The retiring chief judge for the U.S. Court of Appeals for Veterans Claims told lawmakers Tuesday that the Department of Veterans Affairs appeals system is “ancient” and “inefficient” and in need of drastic change.
While testifying before a House Appropriations subcommittee, Chief Judge Robert Davis said the pressure on VA employees to get through a large backlog of benefits claims leads to poor decision-making and a high number of appeals. Davis, a Navy veteran, has held a seat on the Court of Appeals for Veterans Claims for nearly 15 years. The court, often referred to as “Veterans Court,” provides veterans an impartial review of decisions made by the VA Board of Veterans’ Appeals.
“I think it’s a tragedy, the way the system operates currently,” Davis said. “I think we’ve been tied to a structure that is ancient and inefficient. The sooner Congress and all of us in this area look at this system from a 50,000-foot level and say, ‘We need to make these kinds of adjustments,’ the sooner we’ll be able to meet the needs of our veterans in a much better way.”
Davis has been critical of the VA system. The topic was brought up Tuesday by Rep. Matt Cartwright, D-Penn., who cited an August article by the Wall Street Journal in which Davis criticized the appeals process as “horribly flawed.”
“We can’t ignore that when you come here to testify, chief judge,” Cartwright said.
‘Cautiously optimistic’ about new law
Davis elaborated Tuesday on his comments to the Wall Street Journal. He said he remains skeptical of a new law implemented last month that VA officials promised would allow veterans to receive decisions on their benefits claims in days or months, instead of years.
The new law, titled the Veterans Appeals Improvement and Modernization Act, was approved by Congress in 2017 and went into effect Feb. 19. It involves multiple avenues for veterans to appeal their claims, including an option to get a review from a higher-level adjudicator or go directly to the Board of Veterans’ Appeals.
Under the old system, veterans waited three to seven years to reconcile their appeals. The new one could get veterans through the process in as few as 125 days, VA officials vowed. Officials also said the new system would help cut down the backlog of appeals, which included 402,000 cases as of last month.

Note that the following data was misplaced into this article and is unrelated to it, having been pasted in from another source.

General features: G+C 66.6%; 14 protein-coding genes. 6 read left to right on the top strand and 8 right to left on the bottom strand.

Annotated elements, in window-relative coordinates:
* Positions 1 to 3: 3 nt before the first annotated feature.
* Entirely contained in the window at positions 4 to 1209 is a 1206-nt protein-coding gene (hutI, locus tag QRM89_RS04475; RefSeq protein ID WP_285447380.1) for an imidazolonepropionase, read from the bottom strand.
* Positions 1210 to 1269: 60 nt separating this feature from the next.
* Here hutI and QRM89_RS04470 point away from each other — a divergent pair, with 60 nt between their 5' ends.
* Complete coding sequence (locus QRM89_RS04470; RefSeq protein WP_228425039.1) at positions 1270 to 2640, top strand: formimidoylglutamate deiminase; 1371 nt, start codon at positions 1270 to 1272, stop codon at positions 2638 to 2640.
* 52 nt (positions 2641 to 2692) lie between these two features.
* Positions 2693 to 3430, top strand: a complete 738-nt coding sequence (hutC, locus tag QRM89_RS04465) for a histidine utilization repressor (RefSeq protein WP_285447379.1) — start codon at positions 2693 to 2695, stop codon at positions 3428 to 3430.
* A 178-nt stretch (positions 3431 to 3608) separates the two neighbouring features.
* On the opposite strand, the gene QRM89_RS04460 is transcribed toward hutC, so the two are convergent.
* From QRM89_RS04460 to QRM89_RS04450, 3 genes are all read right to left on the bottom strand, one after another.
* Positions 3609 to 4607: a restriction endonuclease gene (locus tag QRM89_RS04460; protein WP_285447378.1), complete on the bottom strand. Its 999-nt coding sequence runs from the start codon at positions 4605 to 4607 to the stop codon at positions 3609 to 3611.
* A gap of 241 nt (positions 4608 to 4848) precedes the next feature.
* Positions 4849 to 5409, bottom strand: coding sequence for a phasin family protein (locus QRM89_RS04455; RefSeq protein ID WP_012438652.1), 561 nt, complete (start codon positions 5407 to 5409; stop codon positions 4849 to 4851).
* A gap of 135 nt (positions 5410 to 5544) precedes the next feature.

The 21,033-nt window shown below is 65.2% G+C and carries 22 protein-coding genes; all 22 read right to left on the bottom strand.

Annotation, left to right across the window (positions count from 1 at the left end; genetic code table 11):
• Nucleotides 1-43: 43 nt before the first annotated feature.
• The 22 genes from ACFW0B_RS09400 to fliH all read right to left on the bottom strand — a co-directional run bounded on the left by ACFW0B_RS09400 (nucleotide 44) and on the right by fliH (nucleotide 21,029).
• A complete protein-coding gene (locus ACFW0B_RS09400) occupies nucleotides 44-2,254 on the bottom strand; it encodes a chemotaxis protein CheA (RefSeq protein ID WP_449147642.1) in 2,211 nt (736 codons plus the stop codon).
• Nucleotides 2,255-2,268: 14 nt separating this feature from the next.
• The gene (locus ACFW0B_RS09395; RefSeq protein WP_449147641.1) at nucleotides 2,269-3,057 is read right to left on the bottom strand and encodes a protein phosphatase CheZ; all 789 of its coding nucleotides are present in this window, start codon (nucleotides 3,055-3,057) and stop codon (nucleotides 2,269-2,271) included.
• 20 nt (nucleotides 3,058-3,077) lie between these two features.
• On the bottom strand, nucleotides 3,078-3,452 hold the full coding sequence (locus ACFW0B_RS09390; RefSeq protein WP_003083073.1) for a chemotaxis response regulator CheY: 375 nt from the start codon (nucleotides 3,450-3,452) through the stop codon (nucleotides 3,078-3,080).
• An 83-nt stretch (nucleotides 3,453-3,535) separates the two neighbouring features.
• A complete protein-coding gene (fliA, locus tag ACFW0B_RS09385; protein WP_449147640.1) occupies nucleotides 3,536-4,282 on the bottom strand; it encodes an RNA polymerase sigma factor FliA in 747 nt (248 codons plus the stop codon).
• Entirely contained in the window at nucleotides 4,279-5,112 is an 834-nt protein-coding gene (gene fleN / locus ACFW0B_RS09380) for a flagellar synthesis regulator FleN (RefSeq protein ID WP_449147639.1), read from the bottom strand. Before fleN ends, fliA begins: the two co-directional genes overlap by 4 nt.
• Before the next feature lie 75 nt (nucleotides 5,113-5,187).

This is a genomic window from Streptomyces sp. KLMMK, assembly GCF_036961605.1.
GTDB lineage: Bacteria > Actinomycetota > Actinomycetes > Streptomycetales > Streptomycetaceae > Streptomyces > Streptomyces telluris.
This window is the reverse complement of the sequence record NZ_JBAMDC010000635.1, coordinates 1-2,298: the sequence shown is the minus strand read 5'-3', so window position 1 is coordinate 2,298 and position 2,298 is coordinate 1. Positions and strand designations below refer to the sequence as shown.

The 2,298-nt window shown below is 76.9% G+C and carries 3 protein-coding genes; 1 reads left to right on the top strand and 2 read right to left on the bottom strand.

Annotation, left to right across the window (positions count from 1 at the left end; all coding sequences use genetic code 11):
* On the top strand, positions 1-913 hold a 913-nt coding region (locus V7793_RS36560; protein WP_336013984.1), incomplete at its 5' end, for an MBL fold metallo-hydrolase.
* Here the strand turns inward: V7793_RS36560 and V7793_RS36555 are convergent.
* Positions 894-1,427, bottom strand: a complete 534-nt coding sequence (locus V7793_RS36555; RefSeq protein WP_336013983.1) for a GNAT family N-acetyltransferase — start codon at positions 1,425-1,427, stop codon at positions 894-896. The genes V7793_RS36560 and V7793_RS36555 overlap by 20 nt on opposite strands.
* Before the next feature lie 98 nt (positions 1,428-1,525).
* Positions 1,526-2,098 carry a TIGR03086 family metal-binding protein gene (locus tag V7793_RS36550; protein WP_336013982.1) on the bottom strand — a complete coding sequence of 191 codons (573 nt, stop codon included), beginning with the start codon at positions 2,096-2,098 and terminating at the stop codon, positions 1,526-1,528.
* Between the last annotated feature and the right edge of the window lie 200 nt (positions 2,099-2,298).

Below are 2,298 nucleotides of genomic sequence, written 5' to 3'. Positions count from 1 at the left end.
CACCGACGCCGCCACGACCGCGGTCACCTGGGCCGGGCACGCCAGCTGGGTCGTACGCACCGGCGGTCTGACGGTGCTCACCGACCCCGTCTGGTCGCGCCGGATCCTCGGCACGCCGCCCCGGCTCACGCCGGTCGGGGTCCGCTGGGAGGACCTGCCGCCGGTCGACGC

“I’m cautiously optimistic that this modernization act may help the system, but in my view, congressman, it is tinkering around the edges, when a larger fix is needed,” Davis said. “And it’s a fix that might be viewed as radical by some.”
When pressed for specifics, Davis suggested using mediation to negotiate a settlement between the VA and veterans or providing them general pensions. He said there were “a lot of possibilities” that he believed should be discussed with the VA secretary.
Once he retires from the court, Davis agreed to discuss the issue further with Rep. Debbie Wasserman-Schultz, D-Fla., who is chairwoman of the House Appropriations Subcommittee on Military Construction, Veterans Affairs and Related Agencies.
Court experiences a ‘second surge’
Davis appeared before the subcommittee Tuesday to discuss the court’s budget request for fiscal year 2020, which totals $35.4 million. The proposed amount — released Monday as part of President Donald Trump’s budget plan — didn’t increase from the fiscal year 2019, though Davis said the court experienced a surge of work in 2018.
The court had its first surge in 2009, when its case load increased from about 2,000 cases each year to more than 4,000. That year, Congress temporarily approved two more judges to join the court, bringing it from seven judges to nine.
Davis described a “second surge” last year, during which the case load rose from about 4,000 to more than 6,800.
The VA touted last year that the Board of Veterans’ Appeals had worked through a record number of cases – about 85,000, up from 52,000 cases the previous year. Davis attributed the surge at the Court of Appeals for Veterans Claims to the board’s increased pace.
He warned appropriators Tuesday that the court might soon need congressional approval for an additional two judges, bringing the total to 11. Of the nine judges now on the court, two – including Davis – are scheduled to retire at the end of their 15-year terms in December 2019.
“We’re watching our numbers carefully to track the very real possibility that nine judges may not be sufficient to keep pace with this growth trend,” Davis said.
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